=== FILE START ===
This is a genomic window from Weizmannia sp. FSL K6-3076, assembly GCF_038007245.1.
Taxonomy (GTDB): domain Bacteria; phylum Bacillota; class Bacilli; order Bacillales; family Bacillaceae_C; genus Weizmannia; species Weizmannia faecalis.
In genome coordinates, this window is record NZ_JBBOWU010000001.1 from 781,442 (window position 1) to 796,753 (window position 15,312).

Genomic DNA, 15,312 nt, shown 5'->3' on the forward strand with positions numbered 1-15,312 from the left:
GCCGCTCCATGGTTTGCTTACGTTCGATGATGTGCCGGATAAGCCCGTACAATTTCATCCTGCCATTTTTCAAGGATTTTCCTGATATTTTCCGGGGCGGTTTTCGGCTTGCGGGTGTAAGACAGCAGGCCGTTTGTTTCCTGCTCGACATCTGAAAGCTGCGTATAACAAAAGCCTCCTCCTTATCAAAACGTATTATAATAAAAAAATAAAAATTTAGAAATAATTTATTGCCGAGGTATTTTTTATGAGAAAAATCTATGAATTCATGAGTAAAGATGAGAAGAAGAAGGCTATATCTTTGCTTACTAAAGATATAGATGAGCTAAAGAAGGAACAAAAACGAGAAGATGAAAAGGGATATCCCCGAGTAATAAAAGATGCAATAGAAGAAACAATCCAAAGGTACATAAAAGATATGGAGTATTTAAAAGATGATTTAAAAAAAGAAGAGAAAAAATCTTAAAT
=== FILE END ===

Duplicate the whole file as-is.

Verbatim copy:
This is a genomic window from Weizmannia sp. FSL K6-3076, assembly GCF_038007245.1.
Taxonomy (GTDB): domain Bacteria; phylum Bacillota; class Bacilli; order Bacillales; family Bacillaceae_C; genus Weizmannia; species Weizmannia faecalis.
In genome coordinates, this window is record NZ_JBBOWU010000001.1 from 781,442 (window position 1) to 796,753 (window position 15,312).

Genomic DNA, 15,312 nt, shown 5'->3' on the forward strand with positions numbered 1-15,312 from the left:
GCCGCTCCATGGTTTGCTTACGTTCGATGATGTGCCGGATAAGCCCGTACAATTTCATCCTGCCATTTTTCAAGGATTTTCCTGATATTTTCCGGGGCGGTTTTCGGCTTGCGGGTGTAAGACAGCAGGCCGTTTGTTTCCTGCTCGACATCTGAAAGCTGCGTATAACAAAAGCCTCCTCCTTATCAAAACGTATTATAATAAAAAAATAAAAATTTAGAAATAATTTATTGCCGAGGTATTTTTTATGAGAAAAATCTATGAATTCATGAGTAAAGATGAGAAGAAGAAGGCTATATCTTTGCTTACTAAAGATATAGATGAGCTAAAGAAGGAACAAAAACGAGAAGATGAAAAGGGATATCCCCGAGTAATAAAAGATGCAATAGAAGAAACAATCCAAAGGTACATAAAAGATATGGAGTATTTAAAAGATGATTTAAAAAAAGAAGAGAAAAAATCTTAAAT